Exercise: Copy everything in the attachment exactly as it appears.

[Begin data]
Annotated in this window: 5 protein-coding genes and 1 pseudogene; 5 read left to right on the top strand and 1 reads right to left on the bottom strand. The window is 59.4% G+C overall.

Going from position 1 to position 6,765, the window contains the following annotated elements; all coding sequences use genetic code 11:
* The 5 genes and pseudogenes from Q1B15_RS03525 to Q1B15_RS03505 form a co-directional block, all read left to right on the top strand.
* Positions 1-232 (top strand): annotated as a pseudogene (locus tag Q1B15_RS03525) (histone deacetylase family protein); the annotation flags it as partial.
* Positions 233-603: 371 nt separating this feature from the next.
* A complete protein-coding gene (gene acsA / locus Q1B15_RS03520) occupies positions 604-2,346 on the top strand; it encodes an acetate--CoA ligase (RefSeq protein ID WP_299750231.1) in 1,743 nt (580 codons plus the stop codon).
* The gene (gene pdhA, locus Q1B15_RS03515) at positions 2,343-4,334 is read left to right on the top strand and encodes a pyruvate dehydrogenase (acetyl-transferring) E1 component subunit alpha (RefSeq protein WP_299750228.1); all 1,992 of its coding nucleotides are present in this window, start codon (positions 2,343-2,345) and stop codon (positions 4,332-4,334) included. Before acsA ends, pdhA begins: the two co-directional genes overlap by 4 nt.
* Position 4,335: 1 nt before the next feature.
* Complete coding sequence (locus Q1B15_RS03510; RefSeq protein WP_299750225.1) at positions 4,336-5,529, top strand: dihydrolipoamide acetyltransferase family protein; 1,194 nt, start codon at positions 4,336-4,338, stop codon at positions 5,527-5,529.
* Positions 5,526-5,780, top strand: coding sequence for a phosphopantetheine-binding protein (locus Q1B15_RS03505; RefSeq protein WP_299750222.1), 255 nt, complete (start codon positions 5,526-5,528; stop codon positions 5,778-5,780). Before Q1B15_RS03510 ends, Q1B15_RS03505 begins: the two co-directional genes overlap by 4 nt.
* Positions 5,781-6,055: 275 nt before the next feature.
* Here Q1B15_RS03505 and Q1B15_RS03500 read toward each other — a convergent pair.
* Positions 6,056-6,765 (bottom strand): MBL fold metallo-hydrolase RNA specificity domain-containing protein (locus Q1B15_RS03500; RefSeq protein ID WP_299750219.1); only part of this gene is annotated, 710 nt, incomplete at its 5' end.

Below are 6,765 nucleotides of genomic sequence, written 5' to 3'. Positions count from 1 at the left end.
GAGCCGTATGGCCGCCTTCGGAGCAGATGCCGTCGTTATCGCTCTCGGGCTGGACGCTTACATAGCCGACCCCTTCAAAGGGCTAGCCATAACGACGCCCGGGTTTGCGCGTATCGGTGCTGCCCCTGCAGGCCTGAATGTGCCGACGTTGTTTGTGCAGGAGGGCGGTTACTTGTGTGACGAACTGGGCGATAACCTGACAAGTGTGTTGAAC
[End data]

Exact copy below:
Annotated in this window: 5 protein-coding genes and 1 pseudogene; 5 read left to right on the top strand and 1 reads right to left on the bottom strand. The window is 59.4% G+C overall.

Going from position 1 to position 6,765, the window contains the following annotated elements; all coding sequences use genetic code 11:
* The 5 genes and pseudogenes from Q1B15_RS03525 to Q1B15_RS03505 form a co-directional block, all read left to right on the top strand.
* Positions 1-232 (top strand): annotated as a pseudogene (locus tag Q1B15_RS03525) (histone deacetylase family protein); the annotation flags it as partial.
* Positions 233-603: 371 nt separating this feature from the next.
* A complete protein-coding gene (gene acsA / locus Q1B15_RS03520) occupies positions 604-2,346 on the top strand; it encodes an acetate--CoA ligase (RefSeq protein ID WP_299750231.1) in 1,743 nt (580 codons plus the stop codon).
* The gene (gene pdhA, locus Q1B15_RS03515) at positions 2,343-4,334 is read left to right on the top strand and encodes a pyruvate dehydrogenase (acetyl-transferring) E1 component subunit alpha (RefSeq protein WP_299750228.1); all 1,992 of its coding nucleotides are present in this window, start codon (positions 2,343-2,345) and stop codon (positions 4,332-4,334) included. Before acsA ends, pdhA begins: the two co-directional genes overlap by 4 nt.
* Position 4,335: 1 nt before the next feature.
* Complete coding sequence (locus Q1B15_RS03510; RefSeq protein WP_299750225.1) at positions 4,336-5,529, top strand: dihydrolipoamide acetyltransferase family protein; 1,194 nt, start codon at positions 4,336-4,338, stop codon at positions 5,527-5,529.
* Positions 5,526-5,780, top strand: coding sequence for a phosphopantetheine-binding protein (locus Q1B15_RS03505; RefSeq protein WP_299750222.1), 255 nt, complete (start codon positions 5,526-5,528; stop codon positions 5,778-5,780). Before Q1B15_RS03510 ends, Q1B15_RS03505 begins: the two co-directional genes overlap by 4 nt.
* Positions 5,781-6,055: 275 nt before the next feature.
* Here Q1B15_RS03505 and Q1B15_RS03500 read toward each other — a convergent pair.
* Positions 6,056-6,765 (bottom strand): MBL fold metallo-hydrolase RNA specificity domain-containing protein (locus Q1B15_RS03500; RefSeq protein ID WP_299750219.1); only part of this gene is annotated, 710 nt, incomplete at its 5' end.

Below are 6,765 nucleotides of genomic sequence, written 5' to 3'. Positions count from 1 at the left end.
GAGCCGTATGGCCGCCTTCGGAGCAGATGCCGTCGTTATCGCTCTCGGGCTGGACGCTTACATAGCCGACCCCTTCAAAGGGCTAGCCATAACGACGCCCGGGTTTGCGCGTATCGGTGCTGCCCCTGCAGGCCTGAATGTGCCGACGTTGTTTGTGCAGGAGGGCGGTTACTTGTGTGACGAACTGGGCGATAACCTGACAAGTGTGTTGAAC